4. While I no doubt think that JDM turbos (HKS, Trust, Tomei) are of good quality, I cant help get the impression that they’ve been “left behind” by USDM brands, namely by Garrett and Precision, in terms of tech and innovation. Recent JDM turbos just seem to be an “updated” version of pre-existing turbos all the way back as early as the late 90s. And the recent rumor in reddit that Tomei and HKS dont make their turbos in house anymore.

    No doubt that an upgrade over stock is always good specially if its just found lying around! but yeah, just cant help get that impression with JDM parts in recent years.

    1. I agree with you. When this turbo came out as it was groundbreaking being ball bearing, OEM fit and reverse rotation. Now the aero is dated but I still think it is one of the best direct drop-in OEM replacement turbos for this car.

    2. I mean, a lot of the older HKS turbos were Garrett CHRAs in custom housings, and on their site they’re outright saying that the GTIII series are Mitsubishi CHRAs though it’s not easily apparent which series. Greddy/Trust and Tomei were always Mitsubishi CHRAs too as far as I know, and again as far as I know are still using some of the pretty old families. In bolt-on Subaru sizes for example, a Trust T518Z is a TD05-18G, and a Tomei M7760 is a TD05-20G. Tried and true, but not too new. But then again as far as I can tell, the McLaren MP4-12C came with TD04s so it’s hard to come down too hard on the TDxx MHI turbos.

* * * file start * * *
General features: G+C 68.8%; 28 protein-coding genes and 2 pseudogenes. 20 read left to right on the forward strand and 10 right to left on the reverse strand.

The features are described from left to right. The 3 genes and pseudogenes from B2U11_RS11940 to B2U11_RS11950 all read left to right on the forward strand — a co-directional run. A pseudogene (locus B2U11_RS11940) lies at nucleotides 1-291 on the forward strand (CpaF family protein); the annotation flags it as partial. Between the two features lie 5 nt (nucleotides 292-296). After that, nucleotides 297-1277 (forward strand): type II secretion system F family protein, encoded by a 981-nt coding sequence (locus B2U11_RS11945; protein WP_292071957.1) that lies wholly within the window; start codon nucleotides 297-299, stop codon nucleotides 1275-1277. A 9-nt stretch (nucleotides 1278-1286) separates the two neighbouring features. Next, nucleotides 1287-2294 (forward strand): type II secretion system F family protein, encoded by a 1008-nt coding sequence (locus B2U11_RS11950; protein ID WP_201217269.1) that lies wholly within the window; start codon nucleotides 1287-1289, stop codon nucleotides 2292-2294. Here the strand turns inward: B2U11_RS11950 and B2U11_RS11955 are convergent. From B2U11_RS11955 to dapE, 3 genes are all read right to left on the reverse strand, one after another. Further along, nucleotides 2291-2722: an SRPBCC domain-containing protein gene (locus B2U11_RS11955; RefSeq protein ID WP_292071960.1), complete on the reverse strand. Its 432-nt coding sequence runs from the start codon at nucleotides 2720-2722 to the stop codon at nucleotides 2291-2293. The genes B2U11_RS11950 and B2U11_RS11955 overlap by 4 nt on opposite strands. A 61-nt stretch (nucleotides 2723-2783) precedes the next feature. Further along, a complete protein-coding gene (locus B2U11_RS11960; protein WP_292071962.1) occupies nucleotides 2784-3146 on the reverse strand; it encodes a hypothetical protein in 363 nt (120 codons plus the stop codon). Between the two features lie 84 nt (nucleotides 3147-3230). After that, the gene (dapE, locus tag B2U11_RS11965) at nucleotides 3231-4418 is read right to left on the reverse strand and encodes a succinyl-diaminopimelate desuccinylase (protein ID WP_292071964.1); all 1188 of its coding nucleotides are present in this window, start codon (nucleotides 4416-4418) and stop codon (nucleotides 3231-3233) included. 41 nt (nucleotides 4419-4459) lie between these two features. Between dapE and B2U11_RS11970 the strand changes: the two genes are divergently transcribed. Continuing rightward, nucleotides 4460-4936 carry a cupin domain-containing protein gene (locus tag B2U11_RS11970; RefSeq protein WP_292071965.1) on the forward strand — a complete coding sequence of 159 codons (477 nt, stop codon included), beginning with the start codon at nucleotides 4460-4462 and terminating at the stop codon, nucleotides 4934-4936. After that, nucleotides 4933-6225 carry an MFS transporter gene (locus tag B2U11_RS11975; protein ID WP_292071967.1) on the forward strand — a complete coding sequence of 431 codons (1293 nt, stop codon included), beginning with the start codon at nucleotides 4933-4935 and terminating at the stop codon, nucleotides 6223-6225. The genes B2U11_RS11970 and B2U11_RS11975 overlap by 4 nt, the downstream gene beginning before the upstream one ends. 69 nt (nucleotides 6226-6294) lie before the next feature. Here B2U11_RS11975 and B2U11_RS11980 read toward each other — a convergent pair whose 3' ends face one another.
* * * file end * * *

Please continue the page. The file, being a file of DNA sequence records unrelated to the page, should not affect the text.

5. Interested to see your results with the large Hypertune intake manifold. The stock Evo IM has proven to be very efficient and most aftermarket manifolds lose tons of mid-range on sub 700whp setups. Ported versions of the stock manifold have supported high power setups.